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My Dog Ate a Rose, What Should I Do? Vet-Reviewed Facts, Complications & FAQ

Written by: Dr. Iulia Mihai, DVM MSc (Veterinarian)

Last Updated on April 8, 2024 by Dogster Team

border collie dog holding red rose flower in mouth

My Dog Ate a Rose, What Should I Do? Vet-Reviewed Facts, Complications & FAQ


Dr. Lauren Demos  Photo


Dr. Lauren Demos

DVM (Veterinarian)

The information is current and up-to-date in accordance with the latest veterinarian research.

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If your dog has eaten a rose, don’t panic; roses are not toxic to dogs. At worst, it can give your pup an upset stomach, which will resolve in a day or two.

However, if the rose that your dog ate was treated with insecticides or fungicides, it could cause problems because those chemicals are toxic, so it would be best to take them to the vet as soon as possible.

The sweet and fragrant smell of roses can be attractive to dogs and make them want to taste them. While these plants are not toxic to dogs, the thorns could hurt them. Also, if your pup consumes roses in large quantities, they may suffer from vomiting and diarrhea. Roses that have been sprayed against insects or fungi are toxic to pets and can cause poisoning. Common clinical signs of insecticide poisoning include vomiting, diarrhea, rapid heart rate, hypersalivation, and/or nervous signs.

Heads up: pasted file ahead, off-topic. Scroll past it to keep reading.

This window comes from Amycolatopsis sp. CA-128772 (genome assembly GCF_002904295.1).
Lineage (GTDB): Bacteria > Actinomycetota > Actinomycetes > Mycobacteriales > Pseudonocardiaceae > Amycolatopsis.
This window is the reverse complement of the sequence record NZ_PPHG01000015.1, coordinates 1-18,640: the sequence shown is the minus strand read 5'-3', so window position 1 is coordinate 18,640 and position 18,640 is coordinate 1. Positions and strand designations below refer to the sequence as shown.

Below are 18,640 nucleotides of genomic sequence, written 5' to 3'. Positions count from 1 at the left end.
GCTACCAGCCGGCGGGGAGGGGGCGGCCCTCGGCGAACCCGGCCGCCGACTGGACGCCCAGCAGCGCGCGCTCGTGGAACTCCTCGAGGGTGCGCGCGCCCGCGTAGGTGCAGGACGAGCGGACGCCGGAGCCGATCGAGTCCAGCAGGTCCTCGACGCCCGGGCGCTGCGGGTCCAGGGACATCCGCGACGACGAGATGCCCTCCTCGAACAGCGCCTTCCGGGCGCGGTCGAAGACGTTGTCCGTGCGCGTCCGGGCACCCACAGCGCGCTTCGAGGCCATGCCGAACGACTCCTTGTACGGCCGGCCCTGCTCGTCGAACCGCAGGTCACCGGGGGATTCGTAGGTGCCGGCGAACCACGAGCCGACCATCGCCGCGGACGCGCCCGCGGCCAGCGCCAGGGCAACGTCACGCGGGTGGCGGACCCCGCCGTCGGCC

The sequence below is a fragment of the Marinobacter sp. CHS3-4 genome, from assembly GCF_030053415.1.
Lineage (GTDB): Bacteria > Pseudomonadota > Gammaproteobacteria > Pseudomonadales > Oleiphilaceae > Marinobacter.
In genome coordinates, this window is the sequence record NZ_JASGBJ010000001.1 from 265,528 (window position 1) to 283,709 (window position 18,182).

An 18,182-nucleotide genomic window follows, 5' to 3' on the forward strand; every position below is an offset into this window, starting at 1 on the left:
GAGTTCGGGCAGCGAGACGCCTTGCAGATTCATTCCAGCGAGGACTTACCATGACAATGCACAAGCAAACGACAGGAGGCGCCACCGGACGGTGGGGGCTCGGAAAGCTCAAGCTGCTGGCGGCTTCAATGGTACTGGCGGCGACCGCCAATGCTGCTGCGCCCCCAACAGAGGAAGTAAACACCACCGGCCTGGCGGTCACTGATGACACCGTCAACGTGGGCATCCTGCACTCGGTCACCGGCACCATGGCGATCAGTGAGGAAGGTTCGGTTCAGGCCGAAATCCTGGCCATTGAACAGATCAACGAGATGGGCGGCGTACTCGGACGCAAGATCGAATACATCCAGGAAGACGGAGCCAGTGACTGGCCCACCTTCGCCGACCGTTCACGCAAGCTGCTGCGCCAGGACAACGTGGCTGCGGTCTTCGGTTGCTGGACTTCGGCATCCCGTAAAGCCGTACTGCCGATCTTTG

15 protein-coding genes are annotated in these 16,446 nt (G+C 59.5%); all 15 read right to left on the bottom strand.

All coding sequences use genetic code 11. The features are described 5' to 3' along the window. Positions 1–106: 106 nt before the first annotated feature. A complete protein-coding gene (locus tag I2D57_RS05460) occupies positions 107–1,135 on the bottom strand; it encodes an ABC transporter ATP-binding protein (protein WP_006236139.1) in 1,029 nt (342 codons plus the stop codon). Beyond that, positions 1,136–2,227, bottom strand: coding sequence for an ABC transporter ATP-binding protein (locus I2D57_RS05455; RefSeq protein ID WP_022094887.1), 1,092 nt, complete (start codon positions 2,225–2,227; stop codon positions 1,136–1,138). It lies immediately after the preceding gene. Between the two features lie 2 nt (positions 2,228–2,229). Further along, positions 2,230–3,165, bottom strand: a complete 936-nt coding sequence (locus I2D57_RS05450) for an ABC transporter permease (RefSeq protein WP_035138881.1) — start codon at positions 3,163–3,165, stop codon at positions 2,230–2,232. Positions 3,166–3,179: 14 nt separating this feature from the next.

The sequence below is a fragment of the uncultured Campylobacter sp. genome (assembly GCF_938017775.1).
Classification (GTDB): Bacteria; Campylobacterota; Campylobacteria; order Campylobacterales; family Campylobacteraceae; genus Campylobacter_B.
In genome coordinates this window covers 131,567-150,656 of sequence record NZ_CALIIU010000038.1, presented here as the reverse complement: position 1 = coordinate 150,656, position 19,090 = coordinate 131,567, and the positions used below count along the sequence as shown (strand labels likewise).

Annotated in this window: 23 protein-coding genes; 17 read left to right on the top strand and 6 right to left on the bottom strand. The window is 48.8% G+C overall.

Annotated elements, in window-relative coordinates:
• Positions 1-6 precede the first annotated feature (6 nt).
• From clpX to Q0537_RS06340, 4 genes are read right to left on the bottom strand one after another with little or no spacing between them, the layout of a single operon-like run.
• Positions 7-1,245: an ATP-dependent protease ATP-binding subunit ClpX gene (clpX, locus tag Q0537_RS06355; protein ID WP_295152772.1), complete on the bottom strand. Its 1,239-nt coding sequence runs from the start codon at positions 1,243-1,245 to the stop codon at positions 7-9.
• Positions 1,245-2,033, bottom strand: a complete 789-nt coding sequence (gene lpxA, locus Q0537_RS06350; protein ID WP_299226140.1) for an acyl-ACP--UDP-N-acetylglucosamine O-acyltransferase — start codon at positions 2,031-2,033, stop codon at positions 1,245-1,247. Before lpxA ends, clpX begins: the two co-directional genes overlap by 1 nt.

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Are Roses Safe for Dogs?

Rose petals are safe for dogs as long as they are not sprayed with various chemicals to prevent insects, weeds, and other pests. Substances commonly used to improve roses, such as cocoa mulch, can also cause problems.

Two cute and adorable nova scotia duck tolling retriever dogs holding a rose in their mouth on a wooden background
Image By: Zuzanna Paluch, Shutterstock

Insecticide, Acaricides, Fungicides, & Herbicides

A wide range of chemicals is used to prevent insects, mites, weeds, or fungi from attacking or feeding on plants, including roses. These substances are sprayed on the whole plant or placed at the roots.

The most common chemicals used to treat roses that could cause poisoning in dogs are organophosphates, carbamates, and pyrethrins. The clinical signs of poisoning in dogs with these chemicals usually develop when pets have been excessively exposed to them.